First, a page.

Iran’s nuclear program is raising new concerns at the United Nations atomic agency after inspectors received information showing work on weapons may have gone on longer than suspected.
The International Atomic Energy Agency “received further information related to possible past or current undisclosed nuclear-related activities” that “may have continued until recently,” Director General Yukiya Amano said today in a statement in Vienna. The IAEA’s 35-member board convened for a one-week meeting.
The agency, which has been investigating alleged Iranian nuclear-weapons work since 2003, is assessing new data it received on high-explosive, electronic and missile warheads, it said in a May 24 report. Amano sent a June 3 letter to Iranian Vice President Fereydoun Abbasi reiterating the IAEA’s desire to gain access to suspected sites and speak with scientists.
The 2011 U.S. National Intelligence Estimate on Iran had “high confidence’’ that the country hasn’t decided to proceed with a nuclear weapon, James Clapper, President Barack Obama’s director of national intelligence, said at a March 10 Congressional hearing. A 2007 National Intelligence Estimate concluded that Iran had stopped trying to make weapons in 2003.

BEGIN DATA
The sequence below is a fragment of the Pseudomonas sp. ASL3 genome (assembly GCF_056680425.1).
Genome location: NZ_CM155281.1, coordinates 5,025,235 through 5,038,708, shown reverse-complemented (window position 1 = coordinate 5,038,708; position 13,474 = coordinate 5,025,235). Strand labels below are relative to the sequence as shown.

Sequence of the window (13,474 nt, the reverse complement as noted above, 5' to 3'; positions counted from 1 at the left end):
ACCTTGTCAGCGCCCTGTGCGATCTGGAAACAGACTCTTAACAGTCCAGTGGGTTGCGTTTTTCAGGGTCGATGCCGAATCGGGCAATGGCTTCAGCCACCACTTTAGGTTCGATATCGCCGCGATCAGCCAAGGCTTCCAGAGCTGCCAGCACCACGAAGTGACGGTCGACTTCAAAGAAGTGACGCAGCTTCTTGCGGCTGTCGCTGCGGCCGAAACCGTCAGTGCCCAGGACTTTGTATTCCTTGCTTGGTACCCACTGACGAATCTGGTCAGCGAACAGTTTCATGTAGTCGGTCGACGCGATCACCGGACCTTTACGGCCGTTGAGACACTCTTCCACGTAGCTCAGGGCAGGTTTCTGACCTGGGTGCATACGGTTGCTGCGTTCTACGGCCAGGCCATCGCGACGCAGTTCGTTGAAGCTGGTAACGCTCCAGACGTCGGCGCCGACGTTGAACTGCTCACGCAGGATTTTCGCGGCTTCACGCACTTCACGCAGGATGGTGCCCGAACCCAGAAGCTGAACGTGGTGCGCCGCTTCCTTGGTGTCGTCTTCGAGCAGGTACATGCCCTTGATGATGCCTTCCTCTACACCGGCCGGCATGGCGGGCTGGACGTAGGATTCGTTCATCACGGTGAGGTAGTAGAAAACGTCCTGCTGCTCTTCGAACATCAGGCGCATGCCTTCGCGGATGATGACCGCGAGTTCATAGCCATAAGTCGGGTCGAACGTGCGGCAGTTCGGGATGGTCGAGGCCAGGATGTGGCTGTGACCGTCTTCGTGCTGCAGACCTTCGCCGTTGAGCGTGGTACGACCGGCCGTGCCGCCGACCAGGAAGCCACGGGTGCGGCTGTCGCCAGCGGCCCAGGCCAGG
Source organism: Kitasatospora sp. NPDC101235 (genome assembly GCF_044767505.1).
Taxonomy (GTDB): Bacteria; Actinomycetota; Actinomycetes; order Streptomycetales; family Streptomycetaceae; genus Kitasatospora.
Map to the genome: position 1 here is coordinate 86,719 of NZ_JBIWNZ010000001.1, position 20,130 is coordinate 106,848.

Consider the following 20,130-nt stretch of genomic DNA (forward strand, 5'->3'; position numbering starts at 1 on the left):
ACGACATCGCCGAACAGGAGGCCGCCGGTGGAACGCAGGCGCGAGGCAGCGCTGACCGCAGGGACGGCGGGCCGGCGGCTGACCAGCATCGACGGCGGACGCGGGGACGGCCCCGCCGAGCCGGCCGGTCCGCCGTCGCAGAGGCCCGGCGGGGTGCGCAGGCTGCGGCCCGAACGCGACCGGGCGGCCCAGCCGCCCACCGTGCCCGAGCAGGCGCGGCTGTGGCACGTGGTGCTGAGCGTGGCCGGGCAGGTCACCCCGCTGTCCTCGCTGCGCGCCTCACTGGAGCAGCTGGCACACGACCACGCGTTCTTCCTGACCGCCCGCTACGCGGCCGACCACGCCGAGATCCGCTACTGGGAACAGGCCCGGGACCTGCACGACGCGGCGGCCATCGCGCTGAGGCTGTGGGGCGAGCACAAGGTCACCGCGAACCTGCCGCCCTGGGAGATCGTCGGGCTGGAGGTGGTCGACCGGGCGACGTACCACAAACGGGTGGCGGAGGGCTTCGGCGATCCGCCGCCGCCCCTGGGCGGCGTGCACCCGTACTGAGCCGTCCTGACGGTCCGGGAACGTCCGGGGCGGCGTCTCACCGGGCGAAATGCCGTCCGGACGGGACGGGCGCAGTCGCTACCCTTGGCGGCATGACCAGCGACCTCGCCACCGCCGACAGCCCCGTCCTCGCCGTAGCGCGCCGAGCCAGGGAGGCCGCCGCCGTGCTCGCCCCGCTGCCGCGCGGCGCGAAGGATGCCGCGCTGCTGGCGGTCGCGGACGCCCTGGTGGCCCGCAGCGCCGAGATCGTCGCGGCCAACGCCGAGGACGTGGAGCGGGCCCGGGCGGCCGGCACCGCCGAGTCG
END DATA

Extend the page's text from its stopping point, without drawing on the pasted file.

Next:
Iran increased its supply of 20 percent enriched uranium to 56.7 kilograms (125 pounds) compared with 43.6 kilograms in February at the Pilot Fuel Enrichment Plant in Natanz, the IAEA said. Iran has produced 4,105 kilograms of uranium enriched to less than 5 percent compared with 3,606 kilograms in the last IAEA report.
About 630 kilograms of low-enriched uranium, if further purified, could yield the 15 to 22 kilograms of weapons-grade uranium needed by an expert bomb maker to craft a weapon, according to the London-based Verification Research, Training and Information Center, a non-governmental observer to the IAEA that is funded by European governments.